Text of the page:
The truth is the “in season” really never switches to “off”’ even during the summertime. In fact, summertime can beextremely busy as we begin hanging new treestands and clearing branches, brush and other debris out of shooting lanes. For many hunters, treestand safety comes to mind only after the season has been in for a week or so, and usually only after you hear of someone getting hurt or even dying while hunting from an elevated hunting stand.
Treestand safety is vitally important, especially during the “off season,” because accidents can and do still happen. When you factor in the dangers added from extreme heat and heavy foliage on limbs it only adds to the risks.
Off season safety was driven home to me several years ago and, I can honestly say, I will remember this tragedy for as long as I live. The grim look on the Conservation Officer’s face as he reported the details regarding a local man’s death to the news reporter on the evening news said it all.
Apparently the hunter had been reported missing by his family and when the authorities went looking for him they eventually discovered his body hanging below his partially attached lock- on stand, nearly 20 feet up a large tree. The hunter had been preparing for the upcoming deer season, still two months away.
He left his home on a hot day to go hang several new treestands and clear debris away from some old ones, two things he had done every year for the last two decades. The hunter was reported to have been wearing a harness when the officers finally found his body; sadly it was too late. The autopsy report stated he died from asphyxiation.
According to statistics, nearly one out of every three hunters who hunt from an elevated stand will fall at some point during their life and many of these statistics only account for falls or deaths “during” the season and not during the “off season.”
Too many hunters die every year, plus many more are injured, as a result of a fall from a treestand. Reports show simple carelessness appears to be the main reason for treestand accidents. A misstep here, a weak limb there and before you know it, your life is flashing before your eyes.
In the case previously mentioned,the hunter was hanging an elevated stand months before the season even began. Regardless of the time of year, any time you are up a tree doing any kind of work please remember you are at risk of getting injured or dying.
Here are a few tips to help keep you safe while you hang your treestands in preparation for the upcoming season.
- Teamwork is the safest option when hanging a treestand or climbing a tree to scout or trim branches from a shooting lane. Even if your teammate does not climb the tree or hunt, having a person tag along who can lend a hand or at least summon help in case you get hurt is important and may mean the difference between life and death.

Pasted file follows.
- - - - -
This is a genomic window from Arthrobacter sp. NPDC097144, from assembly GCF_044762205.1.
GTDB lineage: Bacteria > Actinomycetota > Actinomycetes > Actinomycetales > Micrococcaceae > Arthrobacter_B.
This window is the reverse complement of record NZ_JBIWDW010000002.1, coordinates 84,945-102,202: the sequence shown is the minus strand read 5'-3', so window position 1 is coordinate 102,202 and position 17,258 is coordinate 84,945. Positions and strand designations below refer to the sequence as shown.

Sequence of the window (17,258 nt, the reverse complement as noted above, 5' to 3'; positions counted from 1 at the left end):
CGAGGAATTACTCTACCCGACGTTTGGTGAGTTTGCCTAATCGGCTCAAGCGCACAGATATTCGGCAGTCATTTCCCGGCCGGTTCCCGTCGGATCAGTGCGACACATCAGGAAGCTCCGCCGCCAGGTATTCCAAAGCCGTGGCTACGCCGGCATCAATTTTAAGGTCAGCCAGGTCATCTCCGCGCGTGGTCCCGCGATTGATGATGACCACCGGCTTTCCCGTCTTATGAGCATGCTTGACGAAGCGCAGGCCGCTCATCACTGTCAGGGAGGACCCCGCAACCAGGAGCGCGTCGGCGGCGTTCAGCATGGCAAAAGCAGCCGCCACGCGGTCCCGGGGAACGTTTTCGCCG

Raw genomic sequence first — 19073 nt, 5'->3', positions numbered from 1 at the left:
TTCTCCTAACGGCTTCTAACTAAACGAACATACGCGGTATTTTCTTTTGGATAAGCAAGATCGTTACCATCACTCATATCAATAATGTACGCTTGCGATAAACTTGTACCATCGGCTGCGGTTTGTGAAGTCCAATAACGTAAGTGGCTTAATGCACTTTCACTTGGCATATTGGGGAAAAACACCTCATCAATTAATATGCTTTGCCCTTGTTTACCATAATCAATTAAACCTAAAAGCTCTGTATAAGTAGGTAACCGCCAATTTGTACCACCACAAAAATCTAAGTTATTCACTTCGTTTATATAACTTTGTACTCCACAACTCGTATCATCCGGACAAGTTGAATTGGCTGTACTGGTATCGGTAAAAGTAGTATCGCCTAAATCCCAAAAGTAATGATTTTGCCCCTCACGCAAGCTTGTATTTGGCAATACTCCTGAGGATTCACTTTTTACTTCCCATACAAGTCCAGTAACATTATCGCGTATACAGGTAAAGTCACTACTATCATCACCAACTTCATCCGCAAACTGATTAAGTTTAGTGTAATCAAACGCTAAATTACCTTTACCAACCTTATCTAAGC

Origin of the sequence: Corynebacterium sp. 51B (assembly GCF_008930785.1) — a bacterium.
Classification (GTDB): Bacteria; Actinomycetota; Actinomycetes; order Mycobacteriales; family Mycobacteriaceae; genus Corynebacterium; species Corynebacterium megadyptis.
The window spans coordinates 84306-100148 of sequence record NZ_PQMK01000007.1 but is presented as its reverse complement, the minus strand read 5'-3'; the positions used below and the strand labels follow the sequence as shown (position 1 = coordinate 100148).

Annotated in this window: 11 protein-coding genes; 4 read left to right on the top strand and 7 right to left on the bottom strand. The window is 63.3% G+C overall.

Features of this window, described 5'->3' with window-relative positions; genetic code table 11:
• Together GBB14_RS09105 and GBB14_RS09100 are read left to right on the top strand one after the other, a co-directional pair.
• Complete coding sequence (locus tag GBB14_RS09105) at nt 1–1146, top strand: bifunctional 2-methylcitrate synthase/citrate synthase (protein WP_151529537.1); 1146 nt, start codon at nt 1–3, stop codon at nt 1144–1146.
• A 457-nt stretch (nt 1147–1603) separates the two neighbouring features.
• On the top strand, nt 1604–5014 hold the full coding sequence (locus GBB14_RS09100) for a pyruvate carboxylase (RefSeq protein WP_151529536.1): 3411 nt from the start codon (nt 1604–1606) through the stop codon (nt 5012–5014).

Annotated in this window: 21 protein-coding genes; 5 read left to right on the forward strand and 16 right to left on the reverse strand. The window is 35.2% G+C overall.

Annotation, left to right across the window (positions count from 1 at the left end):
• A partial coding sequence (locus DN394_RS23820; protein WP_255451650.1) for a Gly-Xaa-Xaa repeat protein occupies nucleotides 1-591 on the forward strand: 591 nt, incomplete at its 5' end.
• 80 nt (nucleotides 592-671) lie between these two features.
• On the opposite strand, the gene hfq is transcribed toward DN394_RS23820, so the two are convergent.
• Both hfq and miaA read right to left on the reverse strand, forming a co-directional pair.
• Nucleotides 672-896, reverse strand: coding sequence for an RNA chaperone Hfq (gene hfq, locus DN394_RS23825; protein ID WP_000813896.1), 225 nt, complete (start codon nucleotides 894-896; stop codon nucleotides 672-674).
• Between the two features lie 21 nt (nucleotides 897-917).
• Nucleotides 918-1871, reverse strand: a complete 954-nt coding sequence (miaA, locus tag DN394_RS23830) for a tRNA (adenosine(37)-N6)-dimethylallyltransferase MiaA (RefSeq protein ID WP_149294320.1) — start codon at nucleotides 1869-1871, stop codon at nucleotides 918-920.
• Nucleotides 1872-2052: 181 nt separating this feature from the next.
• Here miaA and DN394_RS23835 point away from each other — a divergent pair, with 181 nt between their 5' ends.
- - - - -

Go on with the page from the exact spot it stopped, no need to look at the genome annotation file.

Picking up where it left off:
- One of the most critical aspects of keeping safe while working from an elevated position is to always wear a full-body safety harness and safety strap and to always stay tethered to the tree at all times.
- Inspect every piece of equipment before using it. Regardless of the quality of equipment, it is only as good as the you are, so read the instructional and safety manual and follow the manufacturer’s guidelines.
- Go slow! During the in season we often scurry up a tree in such a hurry in hopes of getting in position before a deer shows up. During the off season there is no need to hurry so take it slow and pace yourself.
- Take breaks and drink plenty of water in extreme heat of the summer months.
- Hanging stands often means multiple trips up a tree. Remember to tether yourself each time you step foot off the ground, even if you are making a quick, last minute trip up to make a final check of your work or trim that one little branch you think might be in your way.
These helpful tips are just a few things to be conscious of during the off season prep time. In the next installment of “Off Season Survival Tips” we will take a look at a few more things to think about the next time you scurry up a tree in the heat of summer.
How will you adjust what you’re doing during the off season now that you’ve read this post? Share what you’ll do differently or add your tips in the comments section.off
Lisa Metheny is a published award-winning outdoor writer, photographer, speaker and outdoor skills instructor. Lisa holds several instructor certifications and conducts a number of women-focused outdoor seminars on topics such as archery and hunting throughout the year. She regularly teaches hunters education and archery classes and has become an advocate for promoting traditional outdoor recreation to families across the United States. Lisa is also an avid and accomplished hunter with many big game species to her credit. She is a member of POMA and former Board of Directors member as well as a member of the NRA, RMEF, MDF and DU.
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